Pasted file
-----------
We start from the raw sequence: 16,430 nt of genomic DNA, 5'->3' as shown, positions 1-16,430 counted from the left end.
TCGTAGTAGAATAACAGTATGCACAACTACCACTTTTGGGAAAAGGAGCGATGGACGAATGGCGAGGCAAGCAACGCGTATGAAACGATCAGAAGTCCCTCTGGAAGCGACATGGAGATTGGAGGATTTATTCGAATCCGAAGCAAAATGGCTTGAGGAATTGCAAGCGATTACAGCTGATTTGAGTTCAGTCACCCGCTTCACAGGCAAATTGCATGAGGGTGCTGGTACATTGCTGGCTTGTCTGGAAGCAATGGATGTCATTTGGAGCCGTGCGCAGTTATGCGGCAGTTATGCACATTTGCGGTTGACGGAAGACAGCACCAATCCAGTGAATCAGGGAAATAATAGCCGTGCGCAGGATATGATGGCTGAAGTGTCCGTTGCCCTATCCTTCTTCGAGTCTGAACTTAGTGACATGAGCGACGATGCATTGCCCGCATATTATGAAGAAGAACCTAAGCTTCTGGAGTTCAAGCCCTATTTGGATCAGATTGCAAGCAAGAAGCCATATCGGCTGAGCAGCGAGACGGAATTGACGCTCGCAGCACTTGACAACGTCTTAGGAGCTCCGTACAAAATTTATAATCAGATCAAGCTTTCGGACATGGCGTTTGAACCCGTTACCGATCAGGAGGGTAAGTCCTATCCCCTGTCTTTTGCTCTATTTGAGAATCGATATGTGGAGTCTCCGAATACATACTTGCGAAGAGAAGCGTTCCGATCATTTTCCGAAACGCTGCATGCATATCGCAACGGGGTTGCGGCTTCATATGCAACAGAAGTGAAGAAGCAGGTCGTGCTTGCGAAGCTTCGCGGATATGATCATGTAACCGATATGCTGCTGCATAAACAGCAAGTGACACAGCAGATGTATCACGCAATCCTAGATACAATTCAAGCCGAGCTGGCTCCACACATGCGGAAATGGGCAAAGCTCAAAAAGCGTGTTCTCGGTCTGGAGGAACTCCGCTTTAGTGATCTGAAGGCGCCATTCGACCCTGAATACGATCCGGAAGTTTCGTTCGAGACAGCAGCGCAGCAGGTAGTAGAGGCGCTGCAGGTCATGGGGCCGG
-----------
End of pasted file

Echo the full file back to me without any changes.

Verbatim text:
We start from the raw sequence: 16,430 nt of genomic DNA, 5'->3' as shown, positions 1-16,430 counted from the left end.
TCGTAGTAGAATAACAGTATGCACAACTACCACTTTTGGGAAAAGGAGCGATGGACGAATGGCGAGGCAAGCAACGCGTATGAAACGATCAGAAGTCCCTCTGGAAGCGACATGGAGATTGGAGGATTTATTCGAATCCGAAGCAAAATGGCTTGAGGAATTGCAAGCGATTACAGCTGATTTGAGTTCAGTCACCCGCTTCACAGGCAAATTGCATGAGGGTGCTGGTACATTGCTGGCTTGTCTGGAAGCAATGGATGTCATTTGGAGCCGTGCGCAGTTATGCGGCAGTTATGCACATTTGCGGTTGACGGAAGACAGCACCAATCCAGTGAATCAGGGAAATAATAGCCGTGCGCAGGATATGATGGCTGAAGTGTCCGTTGCCCTATCCTTCTTCGAGTCTGAACTTAGTGACATGAGCGACGATGCATTGCCCGCATATTATGAAGAAGAACCTAAGCTTCTGGAGTTCAAGCCCTATTTGGATCAGATTGCAAGCAAGAAGCCATATCGGCTGAGCAGCGAGACGGAATTGACGCTCGCAGCACTTGACAACGTCTTAGGAGCTCCGTACAAAATTTATAATCAGATCAAGCTTTCGGACATGGCGTTTGAACCCGTTACCGATCAGGAGGGTAAGTCCTATCCCCTGTCTTTTGCTCTATTTGAGAATCGATATGTGGAGTCTCCGAATACATACTTGCGAAGAGAAGCGTTCCGATCATTTTCCGAAACGCTGCATGCATATCGCAACGGGGTTGCGGCTTCATATGCAACAGAAGTGAAGAAGCAGGTCGTGCTTGCGAAGCTTCGCGGATATGATCATGTAACCGATATGCTGCTGCATAAACAGCAAGTGACACAGCAGATGTATCACGCAATCCTAGATACAATTCAAGCCGAGCTGGCTCCACACATGCGGAAATGGGCAAAGCTCAAAAAGCGTGTTCTCGGTCTGGAGGAACTCCGCTTTAGTGATCTGAAGGCGCCATTCGACCCTGAATACGATCCGGAAGTTTCGTTCGAGACAGCAGCGCAGCAGGTAGTAGAGGCGCTGCAGGTCATGGGGCCGG